News & Insight

Client Alert: Donations from Foreign Sources Come Under Heightened Federal Scrutiny

In a recent letter to the Senate Subcommittee on Homeland Security and Government Affairs Committee (“Subcommittee”), the Department of Education’s Principal Deputy Counsel Reed R. Rubinstein shared preliminary findings from six investigations under Section 117 of the Higher Education Act, as amended.  The investigations were launched, in part, as a response to Congressional findings by the Subcommittee that concluded the public often did not have an accurate picture of foreign spending in the U.S. education system because colleges and universities “routinely” failed to report foreign money. The six investigation notices from ED are available here:

Collectively, the Department’s Principal Deputy Counsel highlighted that the six investigated universities “failed to report over $1.3 billion from foreign sources (including China, Qatar, and Russia) over the past seven years.” Moreover, one of the enumerated preliminary concerns of the Department were that institutions of higher education appeared “to believe their disclosure and transparency obligations to the U.S. government and U.S. taxpayers must be qualified by their desire to expand financial relationships with foreign governments, corporations, and persons, including anonymous foreign donors.”

In light of the Department’s enforcement actions and focus on foreign gifts and contracts, institutions of higher education should review the obligations prescribed in Section 117, which require postsecondary institutions to report foreign gifts and contracts from the same foreign source that, alone or combined, have a value of $250,000 or more for a calendar year. The Department has never issued regulations on this statutory requirement, though they have issued formal guidance in 1995 and 2004. Colleges and universities should also note that pursuant to 20 U.S.C. § 1011f, knowing or willful failure to comply with Section 117 may result in monetary damages of up to the full cost of obtaining compliance and associated costs of investigation and enforcement. Moreover, the Secretary of Education can request that the Attorney General commence a civil action to compel compliance in court.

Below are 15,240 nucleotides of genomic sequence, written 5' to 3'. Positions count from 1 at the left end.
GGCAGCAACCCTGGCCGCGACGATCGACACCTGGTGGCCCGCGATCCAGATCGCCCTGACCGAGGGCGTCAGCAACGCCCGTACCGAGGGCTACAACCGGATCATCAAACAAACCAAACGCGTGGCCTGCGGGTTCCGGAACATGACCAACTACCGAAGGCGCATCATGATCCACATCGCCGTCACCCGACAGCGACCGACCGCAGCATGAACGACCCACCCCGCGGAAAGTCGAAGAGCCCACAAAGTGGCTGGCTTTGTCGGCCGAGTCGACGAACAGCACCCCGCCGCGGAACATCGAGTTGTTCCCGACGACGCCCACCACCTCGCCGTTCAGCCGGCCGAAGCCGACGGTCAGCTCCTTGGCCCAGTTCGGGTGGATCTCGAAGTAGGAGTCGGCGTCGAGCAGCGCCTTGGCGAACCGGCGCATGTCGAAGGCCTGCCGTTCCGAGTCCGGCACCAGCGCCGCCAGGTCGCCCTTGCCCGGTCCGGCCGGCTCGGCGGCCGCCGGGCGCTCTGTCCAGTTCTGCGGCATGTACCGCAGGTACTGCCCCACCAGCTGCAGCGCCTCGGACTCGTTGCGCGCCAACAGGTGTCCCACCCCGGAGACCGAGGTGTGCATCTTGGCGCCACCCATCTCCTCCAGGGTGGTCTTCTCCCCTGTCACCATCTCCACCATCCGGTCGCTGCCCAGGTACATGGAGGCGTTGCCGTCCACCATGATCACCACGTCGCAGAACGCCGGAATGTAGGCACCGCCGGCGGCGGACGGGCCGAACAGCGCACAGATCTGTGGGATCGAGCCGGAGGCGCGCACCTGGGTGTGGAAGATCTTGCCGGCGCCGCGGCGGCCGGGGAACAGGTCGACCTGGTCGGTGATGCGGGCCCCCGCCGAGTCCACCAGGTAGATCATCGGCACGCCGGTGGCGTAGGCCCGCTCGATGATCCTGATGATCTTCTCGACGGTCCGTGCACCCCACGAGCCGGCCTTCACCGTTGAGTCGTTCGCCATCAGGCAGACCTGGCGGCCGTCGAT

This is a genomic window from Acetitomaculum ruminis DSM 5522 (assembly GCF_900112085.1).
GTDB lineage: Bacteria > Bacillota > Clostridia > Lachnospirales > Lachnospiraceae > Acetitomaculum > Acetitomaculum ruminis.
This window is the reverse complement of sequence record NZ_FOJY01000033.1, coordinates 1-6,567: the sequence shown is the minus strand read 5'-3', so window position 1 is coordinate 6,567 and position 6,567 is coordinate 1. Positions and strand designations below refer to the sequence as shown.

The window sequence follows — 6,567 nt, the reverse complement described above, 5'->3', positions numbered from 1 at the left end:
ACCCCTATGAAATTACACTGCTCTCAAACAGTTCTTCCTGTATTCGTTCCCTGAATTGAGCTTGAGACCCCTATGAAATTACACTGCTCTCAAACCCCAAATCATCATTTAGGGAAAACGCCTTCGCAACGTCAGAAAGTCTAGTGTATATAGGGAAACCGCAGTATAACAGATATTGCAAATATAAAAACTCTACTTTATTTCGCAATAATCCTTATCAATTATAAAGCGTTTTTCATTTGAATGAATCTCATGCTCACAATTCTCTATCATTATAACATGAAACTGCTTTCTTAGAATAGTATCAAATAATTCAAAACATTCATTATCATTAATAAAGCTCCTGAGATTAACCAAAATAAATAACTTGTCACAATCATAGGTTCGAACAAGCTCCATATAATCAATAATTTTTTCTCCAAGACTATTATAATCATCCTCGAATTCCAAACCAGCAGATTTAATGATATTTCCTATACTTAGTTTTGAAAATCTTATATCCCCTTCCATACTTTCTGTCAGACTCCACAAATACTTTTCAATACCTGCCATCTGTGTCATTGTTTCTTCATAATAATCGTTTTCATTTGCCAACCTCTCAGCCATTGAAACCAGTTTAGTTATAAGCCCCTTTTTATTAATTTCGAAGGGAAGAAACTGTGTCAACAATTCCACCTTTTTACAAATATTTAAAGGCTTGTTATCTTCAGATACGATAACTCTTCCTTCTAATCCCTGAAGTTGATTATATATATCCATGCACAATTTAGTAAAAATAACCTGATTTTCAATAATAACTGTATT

The American Council on Education (“ACE”) and five other associations representing postsecondary institutions have urged the Department to issue regulations or clarifying guidance on how to comply with the reporting obligations of Section 117. ACE noted that a primary point of confusion remains whether gifts made to an affiliated foundation must be reported. Additionally, ACE sought clarification on the extent in which colleges and universities should disclose the name of a specific foreign donor, rather than the donor’s country of origin, and the process in which colleges and universities can submit amendments and corrected reports to the Department.

Should you have any questions or require assistance in complying with these federal requirements, please feel free to contact HMBR’s Higher Education Group at 312-946-1800.

  Dec 16, 2019  |  By    |   On Education